# How to prove the irrationality of a number generated by the “$6n \pm 1$ property” of primes?

Assuming that $$i > 0$$ and $$p_1 = 5$$, let $$p_i$$ denote an $$i$$-th prime. Then we can assume that the value of $$b_i$$ is $$0$$ if $$p_i = 6n-1$$ and the value of $$b_i$$ is $$1$$ if $$p_i = 6n+1$$ (where $$n$$ denote natural numbers).

Consider a real number $$r$$ such that $$0 \leq r \leq 1$$ and an $$i$$-th bit of the binary representation of the fractional part of $$r$$ is equal to $$b_i$$: $$r = 0.010101001\ldots$$

Is it possible to prove that $$r$$ is irrational? If yes, then how?

• What is the $6n+1$ property of primes? – coffeemath May 15 at 7:07
• @coffeemath All primes above $5$ are equal to either $6n+1$ or $6n-1$ for some $n$. – 5xum May 15 at 7:08

Yes, $$r$$ is irrational.

Let $$\pi_1(x)$$ denote the number of primes less than $$x$$ of the form $$1 \pmod 6$$, and $$\pi_{-1}(x)$$ the number if primes less than $$x$$ of the form $$-1 \mod 6$$.

If $$r$$ is rational, then the binary expansion is eventually repeating. The "repeating part" will then have a fixed number of $$0$$s and $$1$$s, say $$a$$ and $$b$$ respectively. It then follows that the function

$$b \pi_{-1}(x) - a \pi_{1}(x)$$

will be bounded uniformly for all $$x$$. This, however, is inconsistent with known properties of these functions. First, by the proof of Dirichlet's theorem (or by the Cebotarev density theorem), one has

$$\pi_1(x) \sim \frac{x}{2 \ln(x)}, \quad \pi_{-1}(x) \sim \frac{x}{2 \log(x)},$$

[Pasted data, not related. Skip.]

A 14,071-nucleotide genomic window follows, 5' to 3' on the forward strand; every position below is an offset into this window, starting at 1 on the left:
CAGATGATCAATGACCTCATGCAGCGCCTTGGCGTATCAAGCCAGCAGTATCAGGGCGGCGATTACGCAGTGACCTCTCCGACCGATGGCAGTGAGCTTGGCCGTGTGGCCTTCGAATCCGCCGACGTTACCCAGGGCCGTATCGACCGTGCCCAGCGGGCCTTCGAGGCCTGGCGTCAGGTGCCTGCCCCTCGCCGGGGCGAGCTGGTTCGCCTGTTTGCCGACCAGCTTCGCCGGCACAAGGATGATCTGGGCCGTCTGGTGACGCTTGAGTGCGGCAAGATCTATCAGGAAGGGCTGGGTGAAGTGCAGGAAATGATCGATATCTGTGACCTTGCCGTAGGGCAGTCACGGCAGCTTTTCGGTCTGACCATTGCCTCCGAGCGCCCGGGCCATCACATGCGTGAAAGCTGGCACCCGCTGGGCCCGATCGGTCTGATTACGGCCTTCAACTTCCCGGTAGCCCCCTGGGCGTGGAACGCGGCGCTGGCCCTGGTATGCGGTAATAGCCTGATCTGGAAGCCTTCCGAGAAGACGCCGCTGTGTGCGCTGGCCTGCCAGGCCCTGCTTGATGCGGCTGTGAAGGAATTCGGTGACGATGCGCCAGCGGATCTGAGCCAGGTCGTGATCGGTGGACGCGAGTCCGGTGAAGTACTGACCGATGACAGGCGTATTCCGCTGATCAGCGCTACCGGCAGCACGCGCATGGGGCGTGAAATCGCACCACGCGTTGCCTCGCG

which implies that $$a = b$$ is the only possibility. However, a more refined analysis by Littlewood (who considered the very similar case of $$1 \pmod 4$$ and $$-1 \pmod 4$$) shows that

$$\pi_1(x) - \pi_{-1}(x)$$

is unbounded and achieves positive and negative values of order at least $$x^{1/2 - \epsilon}$$.

Actually, something weaker than Littlewood's theorem is required here. Assume that $$r$$ is rational and that $$a = b$$. Let $$\chi(n)$$ be the Dirichlet character of conductor $$3$$ (so it is $$+1$$ on primes $$1 \pmod 6$$ and $$-1$$ on primes $$-1 \pmod 6$$). Assuming that $$r$$ is rational and $$a = b$$, then

$$\sum_p \frac{\chi(p)}{p^s}$$

would be convergent for all $$s > 0$$ by an application of the alternating series test. But that would mean that

$$\sum_{k=1}^{\infty} \sum_p \frac{\chi^k(p)}{k p^{sk}}$$

converges for $$s > 1/2$$ and has a pole at $$s = 1/2$$ coming from the "second term" $$k = 2$$ which is $$\sum 1/p^{2s}$$ (since $$\chi^2 = 1$$). But this expression is none other than

$$\log L(\chi,s) = \log \left( \sum_{n=1}^{\infty} \frac{\chi(n)}{n^s}\right) = \log \left( \prod_{p} \left(1 - \frac{\chi(p)}{p^s} \right)^{-1} \right)$$ $$= \sum_p - \log \left(1 - \frac{\chi(p)}{p^s} \right) = \sum_{p} \sum_k \frac{\chi^k(p)}{k p^{ks}}$$

where $$L(\chi,s)$$ is the Dirichlet series of conductor $$3$$. However, one can prove directly that $$\log L(\chi,s)$$ does not have a singularity at $$s = 1/2$$.